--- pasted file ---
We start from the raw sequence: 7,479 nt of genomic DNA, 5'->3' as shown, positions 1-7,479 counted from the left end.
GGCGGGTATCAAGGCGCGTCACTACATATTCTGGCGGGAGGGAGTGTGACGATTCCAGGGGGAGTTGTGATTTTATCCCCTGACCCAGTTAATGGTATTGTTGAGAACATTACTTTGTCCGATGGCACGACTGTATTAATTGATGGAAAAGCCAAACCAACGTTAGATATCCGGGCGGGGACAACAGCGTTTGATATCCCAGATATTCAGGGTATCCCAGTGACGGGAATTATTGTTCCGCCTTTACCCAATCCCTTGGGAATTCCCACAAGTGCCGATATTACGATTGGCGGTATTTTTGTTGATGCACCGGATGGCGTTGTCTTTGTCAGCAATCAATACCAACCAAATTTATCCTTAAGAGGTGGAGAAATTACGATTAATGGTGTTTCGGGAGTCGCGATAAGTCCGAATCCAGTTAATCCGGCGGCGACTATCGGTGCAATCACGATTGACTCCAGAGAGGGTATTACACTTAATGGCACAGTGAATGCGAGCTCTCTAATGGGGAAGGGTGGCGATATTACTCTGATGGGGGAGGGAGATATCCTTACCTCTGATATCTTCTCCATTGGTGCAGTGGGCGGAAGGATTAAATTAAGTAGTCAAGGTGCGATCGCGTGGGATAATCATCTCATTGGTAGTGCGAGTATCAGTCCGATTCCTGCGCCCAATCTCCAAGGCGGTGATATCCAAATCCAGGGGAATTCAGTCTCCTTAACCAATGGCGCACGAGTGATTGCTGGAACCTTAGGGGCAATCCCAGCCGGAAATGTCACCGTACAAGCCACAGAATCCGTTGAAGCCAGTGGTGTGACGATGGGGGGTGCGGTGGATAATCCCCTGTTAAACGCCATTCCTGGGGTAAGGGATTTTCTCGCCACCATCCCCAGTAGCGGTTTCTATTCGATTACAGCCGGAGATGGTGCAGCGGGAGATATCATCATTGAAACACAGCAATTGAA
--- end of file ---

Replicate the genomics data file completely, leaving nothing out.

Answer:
We start from the raw sequence: 7,479 nt of genomic DNA, 5'->3' as shown, positions 1-7,479 counted from the left end.
GGCGGGTATCAAGGCGCGTCACTACATATTCTGGCGGGAGGGAGTGTGACGATTCCAGGGGGAGTTGTGATTTTATCCCCTGACCCAGTTAATGGTATTGTTGAGAACATTACTTTGTCCGATGGCACGACTGTATTAATTGATGGAAAAGCCAAACCAACGTTAGATATCCGGGCGGGGACAACAGCGTTTGATATCCCAGATATTCAGGGTATCCCAGTGACGGGAATTATTGTTCCGCCTTTACCCAATCCCTTGGGAATTCCCACAAGTGCCGATATTACGATTGGCGGTATTTTTGTTGATGCACCGGATGGCGTTGTCTTTGTCAGCAATCAATACCAACCAAATTTATCCTTAAGAGGTGGAGAAATTACGATTAATGGTGTTTCGGGAGTCGCGATAAGTCCGAATCCAGTTAATCCGGCGGCGACTATCGGTGCAATCACGATTGACTCCAGAGAGGGTATTACACTTAATGGCACAGTGAATGCGAGCTCTCTAATGGGGAAGGGTGGCGATATTACTCTGATGGGGGAGGGAGATATCCTTACCTCTGATATCTTCTCCATTGGTGCAGTGGGCGGAAGGATTAAATTAAGTAGTCAAGGTGCGATCGCGTGGGATAATCATCTCATTGGTAGTGCGAGTATCAGTCCGATTCCTGCGCCCAATCTCCAAGGCGGTGATATCCAAATCCAGGGGAATTCAGTCTCCTTAACCAATGGCGCACGAGTGATTGCTGGAACCTTAGGGGCAATCCCAGCCGGAAATGTCACCGTACAAGCCACAGAATCCGTTGAAGCCAGTGGTGTGACGATGGGGGGTGCGGTGGATAATCCCCTGTTAAACGCCATTCCTGGGGTAAGGGATTTTCTCGCCACCATCCCCAGTAGCGGTTTCTATTCGATTACAGCCGGAGATGGTGCAGCGGGAGATATCATCATTGAAACACAGCAATTGAA